Gimzewski and Rao use the ultrasharp tip of an atomic-force microscope probe to apply force to single cells and measure the resistance. Cancer cells have less resistance to such poking than normal cells do. Gimzewski and Rao’s innovation is to study live cells taken directly from cancer patients, rather than cells grown in the lab.
The UCLA researchers are currently probing lung-fluid samples taken from patients with different types of cancer, including prostate and ovarian, and they will also test cells from primary tumors. Gimzewski says that he and his team will also test how cancer drugs affect cell stiffness. They hope that cell stiffness will help researchers determine how aggressive a patient’s cancer is and predict whether it will respond to particular therapies.
Sanford Barsky, chief of pathology at the Ohio State University Medical Center, says that atomic-force microscopy is an “esoteric, high-power technique” that’s unlikely to be widely adopted by hospitals. If further research supports Gimzewski and Rao’s results, Barsky says, it will be important to find out what molecular changes are associated with cancer cells’ structural changes. Detecting particular proteins in a clinical setting, says Barsky, is relatively routine; if the structural changes are caused by alterations in a protein, detecting that protein would be cheaper and easier than using atomic-force microscopy.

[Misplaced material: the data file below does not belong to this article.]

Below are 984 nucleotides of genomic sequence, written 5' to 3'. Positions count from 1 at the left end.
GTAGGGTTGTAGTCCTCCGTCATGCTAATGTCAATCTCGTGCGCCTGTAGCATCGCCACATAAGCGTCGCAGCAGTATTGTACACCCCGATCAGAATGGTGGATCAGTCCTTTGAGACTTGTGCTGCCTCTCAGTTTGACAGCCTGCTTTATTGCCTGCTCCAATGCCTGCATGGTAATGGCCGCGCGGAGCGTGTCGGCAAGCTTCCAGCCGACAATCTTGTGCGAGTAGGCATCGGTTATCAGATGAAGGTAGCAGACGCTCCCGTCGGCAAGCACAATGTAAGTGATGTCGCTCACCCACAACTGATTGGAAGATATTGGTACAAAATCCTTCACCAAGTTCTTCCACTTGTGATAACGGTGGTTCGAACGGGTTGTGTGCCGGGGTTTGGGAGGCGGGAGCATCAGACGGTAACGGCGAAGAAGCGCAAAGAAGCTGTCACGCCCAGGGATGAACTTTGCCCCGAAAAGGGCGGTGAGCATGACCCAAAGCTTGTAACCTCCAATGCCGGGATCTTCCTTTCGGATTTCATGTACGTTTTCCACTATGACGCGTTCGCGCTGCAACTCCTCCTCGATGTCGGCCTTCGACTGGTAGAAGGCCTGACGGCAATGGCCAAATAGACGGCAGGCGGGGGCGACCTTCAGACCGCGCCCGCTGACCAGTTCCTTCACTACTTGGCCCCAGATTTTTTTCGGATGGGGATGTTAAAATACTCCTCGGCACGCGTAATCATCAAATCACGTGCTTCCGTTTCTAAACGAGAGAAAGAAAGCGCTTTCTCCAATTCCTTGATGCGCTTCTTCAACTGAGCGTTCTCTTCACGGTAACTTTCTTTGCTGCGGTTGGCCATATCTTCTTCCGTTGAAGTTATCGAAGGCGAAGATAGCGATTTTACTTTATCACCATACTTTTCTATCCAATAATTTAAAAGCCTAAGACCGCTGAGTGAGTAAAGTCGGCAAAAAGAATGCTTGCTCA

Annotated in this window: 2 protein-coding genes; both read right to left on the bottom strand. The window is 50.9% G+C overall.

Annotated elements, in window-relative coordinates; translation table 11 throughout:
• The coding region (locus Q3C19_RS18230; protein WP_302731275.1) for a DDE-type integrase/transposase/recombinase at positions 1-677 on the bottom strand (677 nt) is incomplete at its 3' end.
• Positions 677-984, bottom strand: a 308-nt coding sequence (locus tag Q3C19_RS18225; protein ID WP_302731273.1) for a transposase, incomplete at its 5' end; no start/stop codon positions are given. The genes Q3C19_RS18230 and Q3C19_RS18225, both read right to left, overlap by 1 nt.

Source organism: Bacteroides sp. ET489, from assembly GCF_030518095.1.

But Suresh agrees with Rao that cancer hospitals would adopt atomic-force microscopy if it proves clinically useful. The instruments cost about $60,000–well within the budgets of many hospitals. Gimzewski says that he hopes future clinical instrumentation will incorporate automated atomic-force microscopy with the traditional optical microscopes used by pathologists.